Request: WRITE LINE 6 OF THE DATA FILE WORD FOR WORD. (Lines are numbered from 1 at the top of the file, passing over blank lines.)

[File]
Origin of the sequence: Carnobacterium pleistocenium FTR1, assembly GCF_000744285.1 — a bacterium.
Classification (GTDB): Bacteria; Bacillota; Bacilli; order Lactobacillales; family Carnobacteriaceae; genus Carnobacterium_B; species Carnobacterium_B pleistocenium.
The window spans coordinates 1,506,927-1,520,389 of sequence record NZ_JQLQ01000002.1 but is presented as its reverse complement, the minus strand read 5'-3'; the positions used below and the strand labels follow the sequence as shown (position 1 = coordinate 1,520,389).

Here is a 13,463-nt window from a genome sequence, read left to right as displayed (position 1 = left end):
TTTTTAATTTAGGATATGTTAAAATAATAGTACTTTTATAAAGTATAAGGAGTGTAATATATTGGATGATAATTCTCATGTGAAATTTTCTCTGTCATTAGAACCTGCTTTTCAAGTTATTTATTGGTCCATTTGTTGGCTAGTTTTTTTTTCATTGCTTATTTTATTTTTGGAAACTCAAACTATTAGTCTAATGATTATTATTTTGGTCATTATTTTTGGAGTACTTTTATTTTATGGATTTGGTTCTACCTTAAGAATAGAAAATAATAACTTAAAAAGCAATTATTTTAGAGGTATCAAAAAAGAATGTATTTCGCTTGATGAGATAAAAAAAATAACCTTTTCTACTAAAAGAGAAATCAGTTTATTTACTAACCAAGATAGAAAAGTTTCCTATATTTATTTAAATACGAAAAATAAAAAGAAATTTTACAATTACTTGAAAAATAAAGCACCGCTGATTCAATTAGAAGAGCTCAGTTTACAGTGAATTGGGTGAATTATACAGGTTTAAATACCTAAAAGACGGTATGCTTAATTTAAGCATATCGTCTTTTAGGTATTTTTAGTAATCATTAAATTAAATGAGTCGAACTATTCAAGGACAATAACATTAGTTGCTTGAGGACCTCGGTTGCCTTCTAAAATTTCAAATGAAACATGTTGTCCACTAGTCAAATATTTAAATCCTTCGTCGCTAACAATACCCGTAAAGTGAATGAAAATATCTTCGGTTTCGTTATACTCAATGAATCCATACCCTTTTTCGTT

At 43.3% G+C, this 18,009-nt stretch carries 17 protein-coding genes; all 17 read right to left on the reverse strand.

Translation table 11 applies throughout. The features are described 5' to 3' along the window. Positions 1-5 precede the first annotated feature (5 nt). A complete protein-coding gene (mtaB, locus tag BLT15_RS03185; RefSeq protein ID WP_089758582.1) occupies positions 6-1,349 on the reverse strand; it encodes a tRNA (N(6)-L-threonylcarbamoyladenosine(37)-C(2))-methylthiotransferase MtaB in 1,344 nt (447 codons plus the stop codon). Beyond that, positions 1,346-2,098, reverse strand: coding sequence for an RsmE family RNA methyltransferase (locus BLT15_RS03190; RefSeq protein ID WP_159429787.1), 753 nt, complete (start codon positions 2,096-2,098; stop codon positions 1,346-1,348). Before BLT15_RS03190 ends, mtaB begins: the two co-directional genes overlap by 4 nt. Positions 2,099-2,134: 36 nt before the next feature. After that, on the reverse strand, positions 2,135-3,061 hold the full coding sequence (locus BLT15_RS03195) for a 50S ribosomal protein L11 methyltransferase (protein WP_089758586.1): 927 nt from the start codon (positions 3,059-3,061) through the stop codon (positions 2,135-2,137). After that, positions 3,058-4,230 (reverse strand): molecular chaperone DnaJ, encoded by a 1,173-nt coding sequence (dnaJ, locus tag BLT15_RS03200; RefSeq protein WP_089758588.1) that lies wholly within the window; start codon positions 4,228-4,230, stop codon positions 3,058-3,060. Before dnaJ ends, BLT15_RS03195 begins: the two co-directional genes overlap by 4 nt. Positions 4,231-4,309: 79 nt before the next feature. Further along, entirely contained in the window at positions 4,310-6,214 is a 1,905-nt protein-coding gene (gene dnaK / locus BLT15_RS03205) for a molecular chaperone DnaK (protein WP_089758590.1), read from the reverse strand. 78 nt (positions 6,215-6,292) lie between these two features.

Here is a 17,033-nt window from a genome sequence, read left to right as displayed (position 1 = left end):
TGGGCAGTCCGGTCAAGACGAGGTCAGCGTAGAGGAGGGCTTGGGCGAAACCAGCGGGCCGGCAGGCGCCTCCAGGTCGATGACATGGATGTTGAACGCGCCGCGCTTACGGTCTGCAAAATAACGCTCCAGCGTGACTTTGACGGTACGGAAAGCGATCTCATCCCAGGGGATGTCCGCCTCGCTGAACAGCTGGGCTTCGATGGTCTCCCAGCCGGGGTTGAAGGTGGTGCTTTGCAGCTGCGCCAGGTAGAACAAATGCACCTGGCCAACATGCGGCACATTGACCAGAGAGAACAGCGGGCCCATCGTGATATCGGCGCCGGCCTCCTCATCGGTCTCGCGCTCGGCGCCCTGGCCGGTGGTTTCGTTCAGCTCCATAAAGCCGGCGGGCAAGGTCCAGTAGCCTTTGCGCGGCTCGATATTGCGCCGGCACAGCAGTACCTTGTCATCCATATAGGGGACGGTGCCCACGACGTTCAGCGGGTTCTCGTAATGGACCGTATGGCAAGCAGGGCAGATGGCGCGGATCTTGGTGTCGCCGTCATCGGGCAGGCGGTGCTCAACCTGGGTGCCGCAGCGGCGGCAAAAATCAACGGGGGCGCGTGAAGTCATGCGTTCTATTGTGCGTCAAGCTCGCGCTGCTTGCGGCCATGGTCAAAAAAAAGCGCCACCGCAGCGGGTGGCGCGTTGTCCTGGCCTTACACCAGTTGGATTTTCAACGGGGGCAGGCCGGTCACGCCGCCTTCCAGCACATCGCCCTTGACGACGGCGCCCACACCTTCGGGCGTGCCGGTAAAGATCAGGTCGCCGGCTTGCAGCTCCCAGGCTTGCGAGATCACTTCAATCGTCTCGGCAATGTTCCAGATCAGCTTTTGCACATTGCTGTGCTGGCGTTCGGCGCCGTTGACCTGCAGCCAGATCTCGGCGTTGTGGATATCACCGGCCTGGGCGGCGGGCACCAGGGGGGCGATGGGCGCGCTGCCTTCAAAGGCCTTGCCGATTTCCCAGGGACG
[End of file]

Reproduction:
At 43.3% G+C, this 18,009-nt stretch carries 17 protein-coding genes; all 17 read right to left on the reverse strand.